The latest episode in the ongoing U.S.-Russia missile defense debate centers on the nature of the Iranian threat to the U.S. and its allies in Europe, and whether the Iran nuclear deal satisfies the conditions to abandon missile defense laid out in Obama's 2009 Prague speech.

According to U.S. analysts, the Iran deal in its final form most certainly doesn’t end the Iranian missile threat, since it has no provisions forbidding or even curtailing Iranian work on a ballistic missile, which can be armed with conventional, non-nuclear warheads.

“If the Iran nuclear deal is implemented, it changes the nature of the Iranian ballistic missile threat to Europe … but when Lavrov claims that the U.S. is misleading people on the reason for U.S. missile defense in Europe, he is misleading people about what Obama actually said,” Pifer said.

Ilan Berman, a Russia and Iran expert at the Washington-based American Foreign Policy Council, told The Moscow Times that “when nuclear negotiations with Iran started the ballistic missiles were never supposed to be off the table.”

“The State Department took ballistic missiles off the table in pursuit of a more circumscribed deal, and frankly the Russians helped facilitate this more limited deal. So you ended up with a situation where all of the conditions that empower missile defense in the first place still exist,” said Berman.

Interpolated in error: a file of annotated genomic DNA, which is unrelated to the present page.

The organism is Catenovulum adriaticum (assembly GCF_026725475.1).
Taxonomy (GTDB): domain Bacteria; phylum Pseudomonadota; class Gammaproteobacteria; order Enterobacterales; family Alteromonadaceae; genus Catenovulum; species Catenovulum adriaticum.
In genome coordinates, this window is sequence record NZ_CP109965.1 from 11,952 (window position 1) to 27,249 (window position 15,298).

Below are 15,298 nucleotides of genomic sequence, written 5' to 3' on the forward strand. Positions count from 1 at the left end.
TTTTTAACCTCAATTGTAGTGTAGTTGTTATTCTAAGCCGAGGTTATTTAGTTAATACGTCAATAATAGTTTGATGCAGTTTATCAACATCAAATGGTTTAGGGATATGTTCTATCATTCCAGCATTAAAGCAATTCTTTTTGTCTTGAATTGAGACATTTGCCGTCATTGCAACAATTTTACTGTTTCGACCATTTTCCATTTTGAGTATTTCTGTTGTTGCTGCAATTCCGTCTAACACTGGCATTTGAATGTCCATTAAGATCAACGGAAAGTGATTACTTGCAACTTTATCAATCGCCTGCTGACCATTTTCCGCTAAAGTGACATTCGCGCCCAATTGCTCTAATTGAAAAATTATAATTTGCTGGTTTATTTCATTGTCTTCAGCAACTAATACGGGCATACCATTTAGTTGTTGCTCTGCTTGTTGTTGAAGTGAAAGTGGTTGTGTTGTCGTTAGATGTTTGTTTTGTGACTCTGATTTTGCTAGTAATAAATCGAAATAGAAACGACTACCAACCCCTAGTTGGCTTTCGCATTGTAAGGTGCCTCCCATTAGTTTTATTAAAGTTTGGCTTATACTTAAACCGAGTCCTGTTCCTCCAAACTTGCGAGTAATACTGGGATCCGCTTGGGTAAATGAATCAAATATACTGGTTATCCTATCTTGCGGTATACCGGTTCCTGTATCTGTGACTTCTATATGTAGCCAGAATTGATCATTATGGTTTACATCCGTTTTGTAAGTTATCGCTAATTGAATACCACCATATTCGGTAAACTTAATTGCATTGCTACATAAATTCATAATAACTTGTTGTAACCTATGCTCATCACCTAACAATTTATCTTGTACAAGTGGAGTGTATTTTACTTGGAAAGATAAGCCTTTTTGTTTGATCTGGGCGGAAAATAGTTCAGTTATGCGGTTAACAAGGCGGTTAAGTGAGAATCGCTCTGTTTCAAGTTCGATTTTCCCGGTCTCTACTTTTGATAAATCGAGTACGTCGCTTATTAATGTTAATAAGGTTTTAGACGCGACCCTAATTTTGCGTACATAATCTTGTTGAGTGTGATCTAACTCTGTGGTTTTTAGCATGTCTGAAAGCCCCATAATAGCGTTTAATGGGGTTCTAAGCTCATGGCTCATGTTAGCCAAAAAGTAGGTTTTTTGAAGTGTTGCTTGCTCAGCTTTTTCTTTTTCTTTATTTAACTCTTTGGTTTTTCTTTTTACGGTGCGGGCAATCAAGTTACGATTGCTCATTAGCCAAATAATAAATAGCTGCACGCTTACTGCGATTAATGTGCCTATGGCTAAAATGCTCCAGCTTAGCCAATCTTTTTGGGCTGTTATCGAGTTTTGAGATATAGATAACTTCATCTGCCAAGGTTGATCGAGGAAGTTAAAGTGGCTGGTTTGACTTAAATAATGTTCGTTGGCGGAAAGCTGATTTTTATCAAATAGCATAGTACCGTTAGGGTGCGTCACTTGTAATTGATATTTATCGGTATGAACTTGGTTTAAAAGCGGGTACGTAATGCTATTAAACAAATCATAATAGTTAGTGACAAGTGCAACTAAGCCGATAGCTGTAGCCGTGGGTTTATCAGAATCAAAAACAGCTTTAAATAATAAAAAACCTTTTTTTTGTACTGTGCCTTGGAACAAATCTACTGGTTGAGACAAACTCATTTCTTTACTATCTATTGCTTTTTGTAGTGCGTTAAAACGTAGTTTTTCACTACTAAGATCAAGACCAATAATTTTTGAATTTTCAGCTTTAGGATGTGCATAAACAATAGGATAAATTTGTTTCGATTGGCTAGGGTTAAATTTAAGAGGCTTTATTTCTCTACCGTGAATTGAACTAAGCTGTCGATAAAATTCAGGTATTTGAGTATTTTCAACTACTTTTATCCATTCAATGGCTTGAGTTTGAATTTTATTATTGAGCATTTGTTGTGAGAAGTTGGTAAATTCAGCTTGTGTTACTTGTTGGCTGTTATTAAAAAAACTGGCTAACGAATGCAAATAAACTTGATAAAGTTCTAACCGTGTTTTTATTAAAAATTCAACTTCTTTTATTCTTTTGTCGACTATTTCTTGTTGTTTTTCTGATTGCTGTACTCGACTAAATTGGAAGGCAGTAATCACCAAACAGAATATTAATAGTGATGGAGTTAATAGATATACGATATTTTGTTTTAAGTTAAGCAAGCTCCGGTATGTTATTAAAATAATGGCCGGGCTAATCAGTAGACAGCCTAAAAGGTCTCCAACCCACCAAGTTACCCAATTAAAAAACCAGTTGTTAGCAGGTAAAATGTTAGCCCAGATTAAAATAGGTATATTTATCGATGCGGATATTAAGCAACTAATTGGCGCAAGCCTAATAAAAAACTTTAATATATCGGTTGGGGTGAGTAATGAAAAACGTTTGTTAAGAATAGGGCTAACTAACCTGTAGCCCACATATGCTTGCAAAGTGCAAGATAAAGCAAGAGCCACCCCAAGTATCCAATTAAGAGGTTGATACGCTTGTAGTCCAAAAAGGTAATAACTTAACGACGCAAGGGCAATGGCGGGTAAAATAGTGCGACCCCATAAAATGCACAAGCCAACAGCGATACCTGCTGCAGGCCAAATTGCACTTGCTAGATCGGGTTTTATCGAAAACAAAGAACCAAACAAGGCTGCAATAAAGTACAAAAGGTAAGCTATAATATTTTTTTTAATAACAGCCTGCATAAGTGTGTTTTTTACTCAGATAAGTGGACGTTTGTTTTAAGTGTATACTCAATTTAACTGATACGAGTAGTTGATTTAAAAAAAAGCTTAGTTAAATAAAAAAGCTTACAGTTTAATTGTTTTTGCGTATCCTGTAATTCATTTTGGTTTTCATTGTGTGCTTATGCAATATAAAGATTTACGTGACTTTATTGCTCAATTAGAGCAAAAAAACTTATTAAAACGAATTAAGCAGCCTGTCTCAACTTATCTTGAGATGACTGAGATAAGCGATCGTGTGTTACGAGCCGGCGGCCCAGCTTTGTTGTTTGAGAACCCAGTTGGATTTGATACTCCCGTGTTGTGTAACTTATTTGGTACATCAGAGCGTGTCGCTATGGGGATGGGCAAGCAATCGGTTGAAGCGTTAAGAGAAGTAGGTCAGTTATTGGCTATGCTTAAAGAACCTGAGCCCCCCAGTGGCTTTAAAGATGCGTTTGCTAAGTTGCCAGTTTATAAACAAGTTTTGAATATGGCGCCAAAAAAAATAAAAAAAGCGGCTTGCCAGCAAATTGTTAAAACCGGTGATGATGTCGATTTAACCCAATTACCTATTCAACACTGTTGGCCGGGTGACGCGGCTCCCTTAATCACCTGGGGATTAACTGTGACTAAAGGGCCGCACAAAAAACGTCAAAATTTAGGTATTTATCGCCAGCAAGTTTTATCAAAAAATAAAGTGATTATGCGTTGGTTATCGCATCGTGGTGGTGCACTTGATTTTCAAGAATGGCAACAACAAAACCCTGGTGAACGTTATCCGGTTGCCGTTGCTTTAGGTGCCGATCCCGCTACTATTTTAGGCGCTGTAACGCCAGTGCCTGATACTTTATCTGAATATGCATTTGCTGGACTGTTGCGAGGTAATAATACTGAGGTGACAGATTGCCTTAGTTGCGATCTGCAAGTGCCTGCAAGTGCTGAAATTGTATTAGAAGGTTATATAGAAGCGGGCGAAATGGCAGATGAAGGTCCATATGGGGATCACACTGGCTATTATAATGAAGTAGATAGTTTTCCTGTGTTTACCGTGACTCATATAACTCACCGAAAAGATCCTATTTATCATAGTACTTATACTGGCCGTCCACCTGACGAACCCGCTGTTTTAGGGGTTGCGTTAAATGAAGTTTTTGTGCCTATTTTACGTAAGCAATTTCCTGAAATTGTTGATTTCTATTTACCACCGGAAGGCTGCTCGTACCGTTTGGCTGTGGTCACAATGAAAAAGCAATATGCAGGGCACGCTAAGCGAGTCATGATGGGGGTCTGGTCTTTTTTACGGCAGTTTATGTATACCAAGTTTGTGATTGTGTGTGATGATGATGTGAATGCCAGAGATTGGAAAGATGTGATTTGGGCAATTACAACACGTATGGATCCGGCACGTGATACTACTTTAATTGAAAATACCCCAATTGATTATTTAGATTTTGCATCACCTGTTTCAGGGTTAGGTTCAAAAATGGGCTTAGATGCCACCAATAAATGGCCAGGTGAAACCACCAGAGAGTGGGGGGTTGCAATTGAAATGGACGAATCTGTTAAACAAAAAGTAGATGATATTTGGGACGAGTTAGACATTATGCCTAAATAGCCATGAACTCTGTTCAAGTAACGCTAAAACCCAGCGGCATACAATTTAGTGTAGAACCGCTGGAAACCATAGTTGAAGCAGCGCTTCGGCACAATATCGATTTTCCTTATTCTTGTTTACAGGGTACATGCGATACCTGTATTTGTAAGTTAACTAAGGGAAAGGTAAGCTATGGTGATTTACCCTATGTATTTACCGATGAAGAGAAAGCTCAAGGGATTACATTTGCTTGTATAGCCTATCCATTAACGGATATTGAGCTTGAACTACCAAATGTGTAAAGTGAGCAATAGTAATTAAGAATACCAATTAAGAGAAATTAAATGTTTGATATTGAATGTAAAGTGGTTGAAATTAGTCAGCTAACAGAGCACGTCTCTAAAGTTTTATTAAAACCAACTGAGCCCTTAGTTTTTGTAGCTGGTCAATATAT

Though the nuclear deal effectively prevents Iran from developing a bomb in the next decade, Washington still sees some threat in the Iranian ballistic missile program.

Although ballistic missiles have limited use armed with conventional weapons, Berman argued that Iran could spend the next decade perfecting missiles as a nuclear delivery system, and then after the agreement expires turn them into a nuclear-armed delivery system in short order.

Berman also pointed to the $150 billion in frozen Iranian assets that will be freed under the nuclear deal, arguing that some of this money is likely to trickle into dormant military-industrial programs.

“So, one of the unintended consequences from all this is that the ballistic missile threat — not the nuclear missile threat — as a result of this deal could actually accelerate,” he concluded.

Arms Race?

Although disagreements and suspicions over the intended purpose of U.S. missile defenses in Eastern Europe are nothing new to the increasingly strained U.S.-Russia relationship, Russia will likely use the continued pursuit of a missile shield to justify its nuclear missile modernization drive.

Under President Vladimir Putin, Russia will spend 20 trillion rubles ($620 billion when the plan was announced in 2010) on new military hardware through 2020. This rearmament program will reportedly see all of Russia’s nuclear missiles replaced by newer systems.

Failure for the two sides to come to terms on the issue may further fuel an arms race. Retired Russian General Yevgeny Buzhinsky told The Moscow Times that if the U.S. continues to push the issue, Russia will find asymmetrical means of responding to the anti-missile system.

Contact the author at m.bodner@imedia.ru